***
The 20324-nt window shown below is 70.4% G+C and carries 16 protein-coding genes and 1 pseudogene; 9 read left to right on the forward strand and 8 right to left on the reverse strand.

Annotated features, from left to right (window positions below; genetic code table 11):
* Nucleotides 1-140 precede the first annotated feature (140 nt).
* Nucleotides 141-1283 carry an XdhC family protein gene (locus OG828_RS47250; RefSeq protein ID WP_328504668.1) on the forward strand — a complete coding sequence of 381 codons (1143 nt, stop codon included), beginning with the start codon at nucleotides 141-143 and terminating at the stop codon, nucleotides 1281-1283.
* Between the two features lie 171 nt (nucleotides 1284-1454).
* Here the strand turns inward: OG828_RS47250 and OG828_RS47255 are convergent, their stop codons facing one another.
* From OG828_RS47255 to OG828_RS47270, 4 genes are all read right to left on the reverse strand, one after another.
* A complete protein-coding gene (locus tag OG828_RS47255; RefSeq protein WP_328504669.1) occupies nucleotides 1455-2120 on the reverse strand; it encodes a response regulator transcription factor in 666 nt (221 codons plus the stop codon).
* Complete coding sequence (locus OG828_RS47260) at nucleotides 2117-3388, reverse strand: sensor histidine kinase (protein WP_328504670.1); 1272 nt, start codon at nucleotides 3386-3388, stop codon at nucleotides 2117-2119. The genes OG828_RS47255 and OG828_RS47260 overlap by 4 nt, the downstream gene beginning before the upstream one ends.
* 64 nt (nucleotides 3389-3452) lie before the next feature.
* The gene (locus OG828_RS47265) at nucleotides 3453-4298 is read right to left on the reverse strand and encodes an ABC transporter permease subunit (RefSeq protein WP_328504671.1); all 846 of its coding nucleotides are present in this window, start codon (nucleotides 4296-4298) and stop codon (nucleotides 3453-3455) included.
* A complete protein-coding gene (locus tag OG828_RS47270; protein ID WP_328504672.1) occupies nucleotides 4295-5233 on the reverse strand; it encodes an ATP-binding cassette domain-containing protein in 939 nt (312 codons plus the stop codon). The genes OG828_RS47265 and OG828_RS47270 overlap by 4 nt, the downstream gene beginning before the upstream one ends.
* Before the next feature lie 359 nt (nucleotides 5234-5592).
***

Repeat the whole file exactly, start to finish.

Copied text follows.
The 20324-nt window shown below is 70.4% G+C and carries 16 protein-coding genes and 1 pseudogene; 9 read left to right on the forward strand and 8 right to left on the reverse strand.

Annotated features, from left to right (window positions below; genetic code table 11):
* Nucleotides 1-140 precede the first annotated feature (140 nt).
* Nucleotides 141-1283 carry an XdhC family protein gene (locus OG828_RS47250; RefSeq protein ID WP_328504668.1) on the forward strand — a complete coding sequence of 381 codons (1143 nt, stop codon included), beginning with the start codon at nucleotides 141-143 and terminating at the stop codon, nucleotides 1281-1283.
* Between the two features lie 171 nt (nucleotides 1284-1454).
* Here the strand turns inward: OG828_RS47250 and OG828_RS47255 are convergent, their stop codons facing one another.
* From OG828_RS47255 to OG828_RS47270, 4 genes are all read right to left on the reverse strand, one after another.
* A complete protein-coding gene (locus tag OG828_RS47255; RefSeq protein WP_328504669.1) occupies nucleotides 1455-2120 on the reverse strand; it encodes a response regulator transcription factor in 666 nt (221 codons plus the stop codon).
* Complete coding sequence (locus OG828_RS47260) at nucleotides 2117-3388, reverse strand: sensor histidine kinase (protein WP_328504670.1); 1272 nt, start codon at nucleotides 3386-3388, stop codon at nucleotides 2117-2119. The genes OG828_RS47255 and OG828_RS47260 overlap by 4 nt, the downstream gene beginning before the upstream one ends.
* 64 nt (nucleotides 3389-3452) lie before the next feature.
* The gene (locus OG828_RS47265) at nucleotides 3453-4298 is read right to left on the reverse strand and encodes an ABC transporter permease subunit (RefSeq protein WP_328504671.1); all 846 of its coding nucleotides are present in this window, start codon (nucleotides 4296-4298) and stop codon (nucleotides 3453-3455) included.
* A complete protein-coding gene (locus tag OG828_RS47270; protein ID WP_328504672.1) occupies nucleotides 4295-5233 on the reverse strand; it encodes an ATP-binding cassette domain-containing protein in 939 nt (312 codons plus the stop codon). The genes OG828_RS47265 and OG828_RS47270 overlap by 4 nt, the downstream gene beginning before the upstream one ends.
* Before the next feature lie 359 nt (nucleotides 5234-5592).